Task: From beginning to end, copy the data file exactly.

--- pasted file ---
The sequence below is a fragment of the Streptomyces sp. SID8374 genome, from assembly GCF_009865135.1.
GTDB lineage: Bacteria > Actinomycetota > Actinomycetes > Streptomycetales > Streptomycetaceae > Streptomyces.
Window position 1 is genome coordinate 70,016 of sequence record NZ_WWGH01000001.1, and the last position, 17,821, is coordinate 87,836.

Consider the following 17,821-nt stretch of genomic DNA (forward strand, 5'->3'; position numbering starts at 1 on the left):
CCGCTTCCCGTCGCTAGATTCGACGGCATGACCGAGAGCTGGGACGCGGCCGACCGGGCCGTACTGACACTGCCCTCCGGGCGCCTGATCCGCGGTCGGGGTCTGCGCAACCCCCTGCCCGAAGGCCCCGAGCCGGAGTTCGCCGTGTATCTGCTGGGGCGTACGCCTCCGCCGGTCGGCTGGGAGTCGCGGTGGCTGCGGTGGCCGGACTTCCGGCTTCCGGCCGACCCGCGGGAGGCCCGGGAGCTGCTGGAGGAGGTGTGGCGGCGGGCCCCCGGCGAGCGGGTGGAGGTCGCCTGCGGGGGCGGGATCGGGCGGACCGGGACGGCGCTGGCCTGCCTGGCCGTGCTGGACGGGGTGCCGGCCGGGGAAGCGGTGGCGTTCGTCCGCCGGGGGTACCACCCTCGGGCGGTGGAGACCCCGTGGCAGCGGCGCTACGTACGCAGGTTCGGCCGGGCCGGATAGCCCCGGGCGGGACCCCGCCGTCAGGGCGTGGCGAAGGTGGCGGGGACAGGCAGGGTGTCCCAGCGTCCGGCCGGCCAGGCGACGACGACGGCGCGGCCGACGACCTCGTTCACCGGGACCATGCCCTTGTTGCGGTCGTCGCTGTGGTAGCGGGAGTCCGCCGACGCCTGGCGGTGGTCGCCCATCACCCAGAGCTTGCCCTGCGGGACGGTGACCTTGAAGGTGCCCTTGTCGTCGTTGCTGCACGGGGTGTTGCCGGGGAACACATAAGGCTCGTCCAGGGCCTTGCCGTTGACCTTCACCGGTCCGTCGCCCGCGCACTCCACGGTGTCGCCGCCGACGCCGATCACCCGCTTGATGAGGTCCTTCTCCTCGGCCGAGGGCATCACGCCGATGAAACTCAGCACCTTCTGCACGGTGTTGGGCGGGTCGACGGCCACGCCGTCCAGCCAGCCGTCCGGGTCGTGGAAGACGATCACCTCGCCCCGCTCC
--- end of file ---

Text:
The sequence below is a fragment of the Streptomyces sp. SID8374 genome, from assembly GCF_009865135.1.
GTDB lineage: Bacteria > Actinomycetota > Actinomycetes > Streptomycetales > Streptomycetaceae > Streptomyces.
Window position 1 is genome coordinate 70,016 of sequence record NZ_WWGH01000001.1, and the last position, 17,821, is coordinate 87,836.

Consider the following 17,821-nt stretch of genomic DNA (forward strand, 5'->3'; position numbering starts at 1 on the left):
CCGCTTCCCGTCGCTAGATTCGACGGCATGACCGAGAGCTGGGACGCGGCCGACCGGGCCGTACTGACACTGCCCTCCGGGCGCCTGATCCGCGGTCGGGGTCTGCGCAACCCCCTGCCCGAAGGCCCCGAGCCGGAGTTCGCCGTGTATCTGCTGGGGCGTACGCCTCCGCCGGTCGGCTGGGAGTCGCGGTGGCTGCGGTGGCCGGACTTCCGGCTTCCGGCCGACCCGCGGGAGGCCCGGGAGCTGCTGGAGGAGGTGTGGCGGCGGGCCCCCGGCGAGCGGGTGGAGGTCGCCTGCGGGGGCGGGATCGGGCGGACCGGGACGGCGCTGGCCTGCCTGGCCGTGCTGGACGGGGTGCCGGCCGGGGAAGCGGTGGCGTTCGTCCGCCGGGGGTACCACCCTCGGGCGGTGGAGACCCCGTGGCAGCGGCGCTACGTACGCAGGTTCGGCCGGGCCGGATAGCCCCGGGCGGGACCCCGCCGTCAGGGCGTGGCGAAGGTGGCGGGGACAGGCAGGGTGTCCCAGCGTCCGGCCGGCCAGGCGACGACGACGGCGCGGCCGACGACCTCGTTCACCGGGACCATGCCCTTGTTGCGGTCGTCGCTGTGGTAGCGGGAGTCCGCCGACGCCTGGCGGTGGTCGCCCATCACCCAGAGCTTGCCCTGCGGGACGGTGACCTTGAAGGTGCCCTTGTCGTCGTTGCTGCACGGGGTGTTGCCGGGGAACACATAAGGCTCGTCCAGGGCCTTGCCGTTGACCTTCACCGGTCCGTCGCCCGCGCACTCCACGGTGTCGCCGCCGACGCCGATCACCCGCTTGATGAGGTCCTTCTCCTCGGCCGAGGGCATCACGCCGATGAAACTCAGCACCTTCTGCACGGTGTTGGGCGGGTCGACGGCCACGCCGTCCAGCCAGCCGTCCGGGTCGTGGAAGACGATCACCTCGCCCCGCTCC